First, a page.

In reality, the company issuing the RFP needs help solving real business problems, and the agency has the experience to offer valuable solutions; respect for what each party brings to the relationship is best. Responding to RFPs comes at a cost of non-billable work hours to the agencies but the investment is worth it when an opportunity to collaborate comes along that can show a real mutual benefit for a strategic partnership.  (I wish it wouldn’t come as an RFP but we’ll change the world tomorrow.) We should have a deep respect for one another and a passion for the work that each company does.  As your agency, my business is going to grow with your company’s success.

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{ 6 comments… read them below or add one }

ashley January 26, 2010 at 4:50 pm

spot on!

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David January 26, 2010 at 4:58 pm

Don’t be afraid to push back on the request and speak up, perhaps even recommend that the issuer consider a more considerate RFP process (spec work ranks #3), but it’s also helpful to put out articles like that that you hope a RFP-issuer reads before writing their RFP. We’ve done the say here with our “6 tips to a better RFP

I wrote an article a while back entitled “Not all Requests for Proposals are worth a proposal” a while back that I believe strongly applies here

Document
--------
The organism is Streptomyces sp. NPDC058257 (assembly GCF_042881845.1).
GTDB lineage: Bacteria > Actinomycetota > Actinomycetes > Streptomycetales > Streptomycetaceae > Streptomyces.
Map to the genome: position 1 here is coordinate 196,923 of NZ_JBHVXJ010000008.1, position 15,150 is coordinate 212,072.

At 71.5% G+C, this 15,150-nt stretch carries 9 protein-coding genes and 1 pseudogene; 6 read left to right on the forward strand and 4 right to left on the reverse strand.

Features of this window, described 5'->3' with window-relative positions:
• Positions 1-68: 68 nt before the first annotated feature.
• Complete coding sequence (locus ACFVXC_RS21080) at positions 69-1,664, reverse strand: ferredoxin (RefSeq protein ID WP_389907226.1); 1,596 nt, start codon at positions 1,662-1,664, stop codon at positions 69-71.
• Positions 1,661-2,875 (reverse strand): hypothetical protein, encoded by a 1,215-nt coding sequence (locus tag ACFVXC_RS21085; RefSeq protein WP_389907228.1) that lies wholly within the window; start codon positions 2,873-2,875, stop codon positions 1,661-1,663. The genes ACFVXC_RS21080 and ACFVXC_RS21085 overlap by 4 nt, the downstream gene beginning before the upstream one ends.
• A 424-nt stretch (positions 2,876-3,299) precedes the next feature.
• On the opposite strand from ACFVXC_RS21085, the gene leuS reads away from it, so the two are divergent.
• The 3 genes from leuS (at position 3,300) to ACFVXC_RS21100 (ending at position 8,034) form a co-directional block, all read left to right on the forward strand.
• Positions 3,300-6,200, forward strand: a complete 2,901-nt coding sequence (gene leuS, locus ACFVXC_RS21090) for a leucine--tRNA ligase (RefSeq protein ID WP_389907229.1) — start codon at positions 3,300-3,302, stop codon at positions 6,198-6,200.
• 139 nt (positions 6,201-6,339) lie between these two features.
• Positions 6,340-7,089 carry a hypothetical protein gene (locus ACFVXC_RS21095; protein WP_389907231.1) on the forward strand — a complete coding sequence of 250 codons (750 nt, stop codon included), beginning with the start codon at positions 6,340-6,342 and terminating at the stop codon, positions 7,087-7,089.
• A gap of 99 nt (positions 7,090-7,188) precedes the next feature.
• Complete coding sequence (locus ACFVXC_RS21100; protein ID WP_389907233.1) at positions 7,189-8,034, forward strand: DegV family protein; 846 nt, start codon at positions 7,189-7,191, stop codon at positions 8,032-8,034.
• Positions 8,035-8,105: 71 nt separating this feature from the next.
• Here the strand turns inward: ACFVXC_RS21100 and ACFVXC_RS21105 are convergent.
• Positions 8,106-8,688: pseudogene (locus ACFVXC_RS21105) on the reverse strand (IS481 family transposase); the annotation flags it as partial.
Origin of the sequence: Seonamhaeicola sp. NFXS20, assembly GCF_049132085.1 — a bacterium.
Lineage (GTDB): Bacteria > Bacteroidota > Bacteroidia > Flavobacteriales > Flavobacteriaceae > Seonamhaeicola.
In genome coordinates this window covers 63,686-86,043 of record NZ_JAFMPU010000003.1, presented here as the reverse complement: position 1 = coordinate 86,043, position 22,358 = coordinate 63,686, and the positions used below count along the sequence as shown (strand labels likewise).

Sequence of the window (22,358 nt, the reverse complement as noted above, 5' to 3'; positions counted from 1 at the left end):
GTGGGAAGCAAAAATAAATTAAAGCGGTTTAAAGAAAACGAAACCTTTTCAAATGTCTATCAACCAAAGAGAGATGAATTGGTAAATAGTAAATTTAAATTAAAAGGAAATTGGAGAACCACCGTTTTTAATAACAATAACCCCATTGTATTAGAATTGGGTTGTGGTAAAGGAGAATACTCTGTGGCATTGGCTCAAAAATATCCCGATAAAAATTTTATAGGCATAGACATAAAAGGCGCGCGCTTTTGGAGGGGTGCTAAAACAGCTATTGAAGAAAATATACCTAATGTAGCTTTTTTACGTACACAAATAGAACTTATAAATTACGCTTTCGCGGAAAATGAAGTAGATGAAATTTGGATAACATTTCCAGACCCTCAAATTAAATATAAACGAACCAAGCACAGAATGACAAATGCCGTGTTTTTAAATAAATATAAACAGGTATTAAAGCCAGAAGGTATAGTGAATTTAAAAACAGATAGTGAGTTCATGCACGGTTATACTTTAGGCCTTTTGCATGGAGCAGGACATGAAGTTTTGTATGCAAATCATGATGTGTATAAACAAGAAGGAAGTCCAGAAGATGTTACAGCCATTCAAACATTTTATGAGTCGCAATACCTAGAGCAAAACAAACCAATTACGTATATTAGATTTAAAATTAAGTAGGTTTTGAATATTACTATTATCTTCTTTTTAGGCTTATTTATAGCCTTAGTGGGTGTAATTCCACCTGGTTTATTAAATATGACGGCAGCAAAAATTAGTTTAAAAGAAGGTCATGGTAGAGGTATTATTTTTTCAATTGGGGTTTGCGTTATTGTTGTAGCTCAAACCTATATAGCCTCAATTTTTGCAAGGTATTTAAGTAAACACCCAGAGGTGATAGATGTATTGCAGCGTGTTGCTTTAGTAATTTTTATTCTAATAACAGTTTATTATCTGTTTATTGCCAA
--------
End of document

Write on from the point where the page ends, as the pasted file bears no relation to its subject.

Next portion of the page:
I think we all need to remember that RFPs are plentify, (see The RFP Database for LOTS of RFPs) and that by being selective we can focus our efforts on the RFPs that we can win and avoid the situations that make us feel so strongly about the process. Developing a go/no-go decision tree is often helpful in this regard to keep you focused on the good RFPs

Best,

-David

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ellie johnson January 26, 2010 at 5:00 pm

Thanks for leaving your notes and David – I have always enjoyed your posts about the subject. It is in our industry’s best interest to help everyone get better business done through stronger, more valuable partnerships!

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David January 26, 2010 at 5:06 pm

We’ll get there together!

We created the RFP Database because we ourselves were sick of paying ridiculous amounts of money in subscription fees and commissions in order to even gain access to RFPs.

Through educating potential clients we can make a difference and a more positive and considerate RFP process.

Keep it up!

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Michael Hubbard michaelhubbard January 26, 2010 at 10:53 pm

I once heard that the largest RFP processes cost the competing agencies well into the 6-figures just for the chance to win the business. This alone baffles me and can’t be good for the client or the agency. To the agency, obviously spending this amount of money to finish 2nd place is not good for business… But for the client, it is also not good as it is eliminating mid-sized agencies that may be brilliant, but don’t have deep pockets to showcase themselves. I’m all for RFP-reform, but we all know, it won’t happen any time soon.

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RFP Mike July 18, 2012 at 4:01 pm

Great amount of historical data is very important for contractors when it comes to compliances… you don’t find that info everywhere with the same structure ! price, sure – but service and also, quality of data, relevancy in the lists you get in your email (to get contracts) are also fundamentals (bidnet / governmenbids are top 2 here)